This episode really wants us to understand that Abigael only murdered those two witches in the season two premiere because she thought the Charmed Ones sent the Darklighter after her. And again, that is not a good excuse. She murdered two innocent witches completely unrelated to the Charmed Ones because of a misunderstanding. As Jake Peralta would say, “Cool motive, still murder.” They also bring up the time she almost killed Macy because of that same misunderstanding. It’s theoretically self-defense, I guess. It was also premeditated. The argument doesn’t quite hold up.
The writers focus in again on Abigael’s childhood trauma. Once again, they take her abuse to another level. Last week, we learned that Francesca would routinely lock Abigael in a crate. This week, they added in the shock cuffs she put on toddler Abigael to deliver an electric shock whenever she used her powers. I truly feel like a broken record at this point, but the writers keep doubling down on this idea that since she had a horrific childhood, that somehow excuses all the truly abominable things she has done as an adult. And it just does not. I’m reminded of the “Crazy Ex-Girlfriend” song “Nothing Is Ever Anyone’s Fault” about how childhood trauma excuses all bad actions, but at least that was satire.
This brings me to the truth serum scene. Since everyone else has turned down the request to be a character witness for Abigael, it falls to the Charmed Ones. Abigael keeps undercutting their testimony, so Maggie doses her with truth serum and puts her on the witness stand. She admits that she finds Harry to be a kind man who belongs in this world. Abigael helped the Charmed Ones because she feared a world without them in it. And she has deep feelings for Mel and wants to be a good person for her.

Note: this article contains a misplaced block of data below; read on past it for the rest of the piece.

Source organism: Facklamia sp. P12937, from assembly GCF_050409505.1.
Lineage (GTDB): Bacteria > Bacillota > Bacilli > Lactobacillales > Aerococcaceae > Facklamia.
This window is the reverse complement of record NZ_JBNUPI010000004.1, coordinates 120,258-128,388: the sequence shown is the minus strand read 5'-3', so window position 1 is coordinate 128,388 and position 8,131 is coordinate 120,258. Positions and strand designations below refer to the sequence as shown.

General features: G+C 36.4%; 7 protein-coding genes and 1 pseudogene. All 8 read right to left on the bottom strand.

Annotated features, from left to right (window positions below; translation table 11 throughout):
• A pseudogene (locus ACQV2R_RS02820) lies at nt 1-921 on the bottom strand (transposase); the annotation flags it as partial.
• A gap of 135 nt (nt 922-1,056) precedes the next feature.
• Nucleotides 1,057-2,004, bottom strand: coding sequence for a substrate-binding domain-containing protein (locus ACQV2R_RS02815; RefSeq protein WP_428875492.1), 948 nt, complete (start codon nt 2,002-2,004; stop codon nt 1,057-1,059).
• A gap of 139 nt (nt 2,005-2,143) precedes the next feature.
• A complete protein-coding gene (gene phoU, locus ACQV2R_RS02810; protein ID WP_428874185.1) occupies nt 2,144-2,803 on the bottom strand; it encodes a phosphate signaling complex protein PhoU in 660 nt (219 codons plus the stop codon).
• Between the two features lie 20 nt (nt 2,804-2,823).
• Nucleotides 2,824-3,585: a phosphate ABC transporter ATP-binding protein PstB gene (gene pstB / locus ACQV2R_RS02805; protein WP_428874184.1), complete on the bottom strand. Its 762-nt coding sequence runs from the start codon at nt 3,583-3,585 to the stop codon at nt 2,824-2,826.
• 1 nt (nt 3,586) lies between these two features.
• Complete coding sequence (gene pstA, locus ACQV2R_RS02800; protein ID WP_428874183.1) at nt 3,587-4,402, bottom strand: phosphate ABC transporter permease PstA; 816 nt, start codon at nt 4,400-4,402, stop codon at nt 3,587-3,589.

With the exception of Abigael’s feelings for Mel, none of this makes sense with what they have previously established for Abigael’s character. Even the feelings for Mel are a bit of a stretch, but that admission at least didn’t feel like it came out of the blue. The scene felt like the writers were telling the audience they’ve watched everything wrong. It was like they said, “This is what you were supposed to be thinking all along. If you didn’t pick up on that, maybe you just aren’t smart enough to figure out what we’re trying to do here.”
The one good part in this segment is that Macy finally realizes that when Abigael stripped her of her demon powers, she kept them for herself. That confrontation between them should have happened ages ago. The show shied away from the problematic way it was filmed where they literally had Macy on her knees as Abigael stole her power for herself. Abigael says she will return Macy’s demon powers, but it feels “too little, too late.”
The final scene establishes the Perfecti are likely going to be the final Big Bad of the season. I’m very excited about the showdown with them. They’re extremely intriguing villains and I’m ready to see how that storyline goes. I hope we can move forward with less of Abigael and a lot more of the Charmed Ones. How did you feel about this episode? Follow us on Twitter @capeandcastle to share your Charmed 3×13 thoughts! Be sure to check out our site for more content.